Thursday, April 23, 2009
I'm still reworking this painting but feel pretty close to finished. I resolved the split personality that happened when I added green after I'd been working the copper/violet. I think I need to come in with a little more gold in the space above the three circles. But after the red was added, I could feel myself smiling--a smile that started in my toes. That's often how I know a painting is finished or very nearly so.
Now I just need to learn how to use my new/first digital camera along with the cropping tool. There's always some new technology nipping at my heals. It provides such a challenge.
Tuesday, April 14, 2009
I thought it went like this:
But Peggy showed me how and why it was a better composition when rotated 180 degrees. The way I was seeing, the viewer could not get down to the lower half of the painting. The attention was drawn to the gold circle in the top half. I still need and value her instruction. I've gotten so many more positive comments on this piece now that it hangs this way.
Still Point: Trichotomizing 36"x36"
I just registered for my 14th week of "Experimental Drawing and Painting" taught by Peggy Zehring through LaConner Art Workshops. Yes, this will be my 14th annual saving-my-life-in-five-days pilgrimage. It's not just that my passion and, at last, commitment to painting has saved my life, but I have had found a mettlesome mentor in Peggy.
I first observed her teaching when I worked at Coupeville Arts Center. I was impressed from the first, but after witnessing her art of teaching for one week each of two years, I vowed to not let another opportunity to paint with her guidance pass by without participating. What I saw in Peggy's method is a way of safe-porting artists in their risk-taking. I had seen many workshops happen in the three years that I worked a the Arts Center, but I knew that since I hadn't any fine art education beyond high school art class, she was the only one that I could trust to meet me where I was and challenge me to the next level.
What happened for me 14 years ago was the beginning of an on-going dialogue between the canvas and my spirit with Peggy Zehring as my guide and mentor. The first seven years, I only painted during that five-day, annual workshop. Peggy was very patient and each year, encouraged me to carve out place and time for my painting. Many years, I would come to the workshop with a question or a metaphor from which to begin my five-day intensive. Something I might have read or heard sparked some growth in my spiritual quest and inevitably it would appear in my drawings on that first day of class, then in the paintings that I would work on in subsequent days. But still, I would only paint during the workshop and hope that it would be enough to get me through to the next year. Of course, since I was teaching English with 8th graders at the time, I was pretty much consumed by that endeavor.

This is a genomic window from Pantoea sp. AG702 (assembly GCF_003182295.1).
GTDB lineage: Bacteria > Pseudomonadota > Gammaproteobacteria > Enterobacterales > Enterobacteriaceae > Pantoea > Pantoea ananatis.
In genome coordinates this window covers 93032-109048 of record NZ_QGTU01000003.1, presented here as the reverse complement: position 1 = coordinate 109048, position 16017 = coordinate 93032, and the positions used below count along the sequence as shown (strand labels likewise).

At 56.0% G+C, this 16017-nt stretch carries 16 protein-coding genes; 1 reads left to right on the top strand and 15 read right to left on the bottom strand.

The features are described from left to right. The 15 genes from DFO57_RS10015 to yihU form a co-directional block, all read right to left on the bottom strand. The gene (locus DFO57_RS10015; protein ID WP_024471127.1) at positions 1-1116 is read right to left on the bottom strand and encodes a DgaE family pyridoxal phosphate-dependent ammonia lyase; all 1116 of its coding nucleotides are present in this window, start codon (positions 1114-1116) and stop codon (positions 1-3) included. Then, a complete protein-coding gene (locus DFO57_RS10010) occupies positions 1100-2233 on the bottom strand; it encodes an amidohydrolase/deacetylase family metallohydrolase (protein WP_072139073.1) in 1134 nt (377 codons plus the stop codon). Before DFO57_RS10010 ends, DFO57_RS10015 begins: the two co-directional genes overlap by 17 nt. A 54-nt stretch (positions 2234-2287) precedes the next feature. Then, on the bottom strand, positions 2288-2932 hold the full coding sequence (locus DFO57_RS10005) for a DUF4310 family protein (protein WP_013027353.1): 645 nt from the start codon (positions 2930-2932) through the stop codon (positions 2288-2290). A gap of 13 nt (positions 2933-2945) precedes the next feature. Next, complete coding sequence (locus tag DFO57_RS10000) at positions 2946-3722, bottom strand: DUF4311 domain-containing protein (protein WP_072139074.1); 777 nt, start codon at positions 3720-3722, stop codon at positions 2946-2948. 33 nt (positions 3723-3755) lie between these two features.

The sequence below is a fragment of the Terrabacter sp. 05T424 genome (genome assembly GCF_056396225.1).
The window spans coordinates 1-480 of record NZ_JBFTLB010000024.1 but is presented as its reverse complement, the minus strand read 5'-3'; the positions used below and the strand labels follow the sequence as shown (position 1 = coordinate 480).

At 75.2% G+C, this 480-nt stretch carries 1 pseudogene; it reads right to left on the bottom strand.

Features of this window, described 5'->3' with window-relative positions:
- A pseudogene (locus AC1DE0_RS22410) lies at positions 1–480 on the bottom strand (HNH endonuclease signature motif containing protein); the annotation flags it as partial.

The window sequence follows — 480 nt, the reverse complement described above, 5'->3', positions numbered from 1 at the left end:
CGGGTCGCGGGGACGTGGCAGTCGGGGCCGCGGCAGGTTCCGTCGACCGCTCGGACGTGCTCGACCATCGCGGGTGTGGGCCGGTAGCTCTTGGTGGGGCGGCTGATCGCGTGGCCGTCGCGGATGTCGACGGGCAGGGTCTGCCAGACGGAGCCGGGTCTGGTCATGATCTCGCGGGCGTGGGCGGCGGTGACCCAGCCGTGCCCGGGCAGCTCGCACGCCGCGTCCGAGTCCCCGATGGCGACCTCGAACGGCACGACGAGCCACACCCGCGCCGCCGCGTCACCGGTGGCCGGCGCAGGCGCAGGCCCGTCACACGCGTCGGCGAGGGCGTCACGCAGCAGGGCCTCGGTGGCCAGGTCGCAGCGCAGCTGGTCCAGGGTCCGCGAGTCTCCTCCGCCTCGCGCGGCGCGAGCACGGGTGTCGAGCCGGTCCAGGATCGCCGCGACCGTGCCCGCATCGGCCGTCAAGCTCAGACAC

After working with Peggy for seven years (or should I say, seven weeks), I finally was at the place where everything I looked at--peeling paint on a dilapidated building, rust and scratches on a railroad sidecar, wabi sabi in general--became an abstract painting. I still only had time to create in my head, but I did it constantly. At the end of the 01-02 school year, in response to two tragic events, one being the terrorist attacks of 9/11/01, the other being the debilitating stroke experienced by a friend's husband, I decided that I could not put off my passion and dreams any longer. I had to leave teaching, get a job in a bookstore (Scott's Bookstore in Mount Vernon, that is sadly no longer open for business), and make art. I created space and time for my passion.
And always because of Peggy's nudges, I was painting my truth. I was growing my spirit. I was learning the nuances of abstract composition. Through Peggy, I have learned about color--the mixing of perfect grey and all colors from the primaries--I have learned about the dark and the light dynamic, where they are logically and intuitively--I have learned the secret of composition in squares--I have learned to experiment, experiment, experiment--and four years ago, Peggy introduced me to the absolute joy of creating texture by mixing gel medium and spackle. And always, through the whole process, we would have the most spiritually enriching, philosophical discussions. What can I say, I thrived on the whole experience.
And one of the coolest things about a workshop with Peggy is witnessing what each of the workshop artists creates when expressing their individual truth. Seeing how others thrive. There is always so much richness, so much that is compelling, so much to learn from each other's experience of paper and charcoal of canvas and paint and use of some of the oddest tools a painter could work with.